How can decision-makers access real-time, operational data insight between disparate TMS, WMS, and ERP systems? Is it possible to get that kind of data that would give you real agility, accuracy and efficiency that scales as you grow? Actually, yes. APIs can provide the strong connective tissue to achieve your desired insight-driven business outcomes.
The Data is Out There: Making it Work Together using APIs
Nothing is really as simple as it looks when you consider the logistical hurdles it took to make it into your hands. Take rice, for example. Just one cup (210 grams) of rice has gone through a journey few people have to think about unless they’re planting, cultivating, and harvesting it. And then there’s selling and transporting it from the fields through to the cleaning, milling, packaging, warehousing, and shipping processes. Simple rice has a stunning supply chain journey from end to end.
Whether we’re talking about rice, auto parts, furniture, or anything else, consumer and industry purchasing continues to expand in complexity. Global supply chains can be difficult to manage, simply because there are so many different data points coming from so many sources.
This makes supply chain system integration an urgent necessity and a perplexing challenge. Somehow, TMSs, WMSs, ERPs, and billing systems all have to work together to get that rice from point A to point Z, accurately and efficiently.
So, how do you achieve that one source of operational data truth that would enable decision-makers to see what’s really going on? Connecting systems with stable, scalable API functionality is an essential way to attain that agility through real-time data insight for third-party logistics firms (3PLs) and everyone in between.
Understanding The Pieces of Supply Chain Integration
Effective supply chain integration means bringing together at least three (sometimes more) different management systems:
1. Transport management systems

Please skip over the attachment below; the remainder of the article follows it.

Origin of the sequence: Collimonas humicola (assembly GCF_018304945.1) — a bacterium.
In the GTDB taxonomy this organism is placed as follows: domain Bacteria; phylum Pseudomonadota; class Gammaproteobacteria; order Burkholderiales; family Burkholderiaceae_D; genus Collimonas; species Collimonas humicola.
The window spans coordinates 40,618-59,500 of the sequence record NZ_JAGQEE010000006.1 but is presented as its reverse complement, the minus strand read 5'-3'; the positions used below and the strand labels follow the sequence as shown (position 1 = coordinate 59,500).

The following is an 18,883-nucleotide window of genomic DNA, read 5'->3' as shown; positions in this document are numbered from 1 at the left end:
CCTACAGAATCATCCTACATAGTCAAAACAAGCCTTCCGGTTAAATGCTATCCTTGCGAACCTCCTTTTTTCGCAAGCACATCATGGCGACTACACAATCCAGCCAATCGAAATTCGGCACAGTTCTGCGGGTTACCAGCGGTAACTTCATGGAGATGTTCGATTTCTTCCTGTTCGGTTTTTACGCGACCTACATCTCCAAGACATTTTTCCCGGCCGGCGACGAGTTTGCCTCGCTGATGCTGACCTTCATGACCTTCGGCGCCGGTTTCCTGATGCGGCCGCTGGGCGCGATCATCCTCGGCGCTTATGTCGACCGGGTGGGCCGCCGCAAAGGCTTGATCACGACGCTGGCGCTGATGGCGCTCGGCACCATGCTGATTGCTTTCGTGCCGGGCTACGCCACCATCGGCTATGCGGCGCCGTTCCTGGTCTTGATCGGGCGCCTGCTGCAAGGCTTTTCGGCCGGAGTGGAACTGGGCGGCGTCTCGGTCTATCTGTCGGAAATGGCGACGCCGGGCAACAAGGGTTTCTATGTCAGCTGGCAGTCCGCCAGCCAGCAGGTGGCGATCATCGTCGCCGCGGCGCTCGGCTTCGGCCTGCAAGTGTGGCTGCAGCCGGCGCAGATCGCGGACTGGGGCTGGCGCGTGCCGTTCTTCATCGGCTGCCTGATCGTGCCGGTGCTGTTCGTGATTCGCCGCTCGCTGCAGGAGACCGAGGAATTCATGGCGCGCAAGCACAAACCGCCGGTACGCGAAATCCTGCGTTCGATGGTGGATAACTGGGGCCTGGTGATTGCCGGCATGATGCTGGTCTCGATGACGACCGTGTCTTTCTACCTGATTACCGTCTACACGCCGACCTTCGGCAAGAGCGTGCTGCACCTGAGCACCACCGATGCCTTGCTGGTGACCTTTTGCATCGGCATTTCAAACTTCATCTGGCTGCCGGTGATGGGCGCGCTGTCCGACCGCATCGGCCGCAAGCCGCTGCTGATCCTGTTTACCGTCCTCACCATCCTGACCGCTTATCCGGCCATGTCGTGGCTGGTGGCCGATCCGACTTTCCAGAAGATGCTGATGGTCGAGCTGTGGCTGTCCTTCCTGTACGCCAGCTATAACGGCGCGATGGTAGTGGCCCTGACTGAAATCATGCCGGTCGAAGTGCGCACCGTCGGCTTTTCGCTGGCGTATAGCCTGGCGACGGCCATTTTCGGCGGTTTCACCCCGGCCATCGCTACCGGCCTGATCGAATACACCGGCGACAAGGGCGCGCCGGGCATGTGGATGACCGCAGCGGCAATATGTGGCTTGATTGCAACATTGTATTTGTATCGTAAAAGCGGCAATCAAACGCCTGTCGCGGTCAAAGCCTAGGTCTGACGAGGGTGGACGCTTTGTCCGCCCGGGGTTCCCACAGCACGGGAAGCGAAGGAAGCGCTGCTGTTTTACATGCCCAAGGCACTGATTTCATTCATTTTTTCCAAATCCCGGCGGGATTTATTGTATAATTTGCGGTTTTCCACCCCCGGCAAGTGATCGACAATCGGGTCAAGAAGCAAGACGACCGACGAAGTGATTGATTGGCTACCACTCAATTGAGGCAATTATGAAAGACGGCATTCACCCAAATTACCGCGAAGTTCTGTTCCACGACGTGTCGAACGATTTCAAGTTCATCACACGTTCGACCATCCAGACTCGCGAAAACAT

Companies use transportation management systems (TMS) to manage the logistics surrounding the transport of their supplies and products. It contains and crunches all the data required to help decision-makers do the following essentials:
Optimize transportation routes for the best speed and efficiency
Forecast future needs and plan ahead
Manage relationships with their carriers
Automate tendering and load bookings
Execute settlements and payments
Monitor and report on key performance indicators (KPIs)
A good TMS helps companies automate many of these processes, giving them a 10,000-foot overview of their transportation processes so they can continually optimize them. This saves them a lot of time and money while helping them find competitive advantages along the way.
2. Warehouse management systems
While TMSs are primarily responsible for tracking how things get from one place to another, warehouse management systems (WMS) track inventory on the shelves in the warehouse, keeping an eye on supplies available at distribution centers. It’s a key digital tool for controlling and organizing inventory so orders can be efficiently fulfilled.
Interestingly, there are some companies that, in an effort to minimize the complexity that comes with linking a TMS with a WMS, will use one or the other tool to do both jobs. Sometimes, however, that path leads to blindspots in data insight that having an efficient integration between the two systems would resolve.
3. Enterprise resource planning systems
Enterprise resource planning systems (ERP) usually create the link between a TMS and a WMS, and it’s where integration of the two systems often comes together or falls apart. ERPs empower shippers, 3PLs, and similar large enterprises with the data they need from both sides to manage their daily business operations through one user interface, whether inventory is sitting on shelves or on a truck. A Digital Core is a cost effective variation of an ERP system and is more suitable for small and medium sized businesses.
Achieving Real-Time, 360-Degree Visibility: What Do 3PLs Need?
Third-party logistics firms (3PLs) are a central hub of the entire supply chain, so if anyone needs their TMS and WMS platforms integrated and working correctly, they’re it. 3PLs stand in the middle of shipping, receiving, storing and inventory for millions of companies globally. Of course, every business connected to the supply chain has different goals, different needs, and different starting places.
What's important is that each takes a close look at where their current sticking points are. For example, are there hiccups in inventory data that hinder you from knowing exactly where a product is at any given time? Are there gaps in routing data? The answers will be different for each firm, but not so different that it's impossible to solve them with the right kind of integration plan. Making a sort of comprehensive "shopping list" of needs before you start working on a custom supply chain integration is really the key to success. From there, you can more easily see which approach to follow in your specific scenario to deliver the strategic and operational outcomes you want. Knowing which integration approach to follow will necessarily depend on your individual list.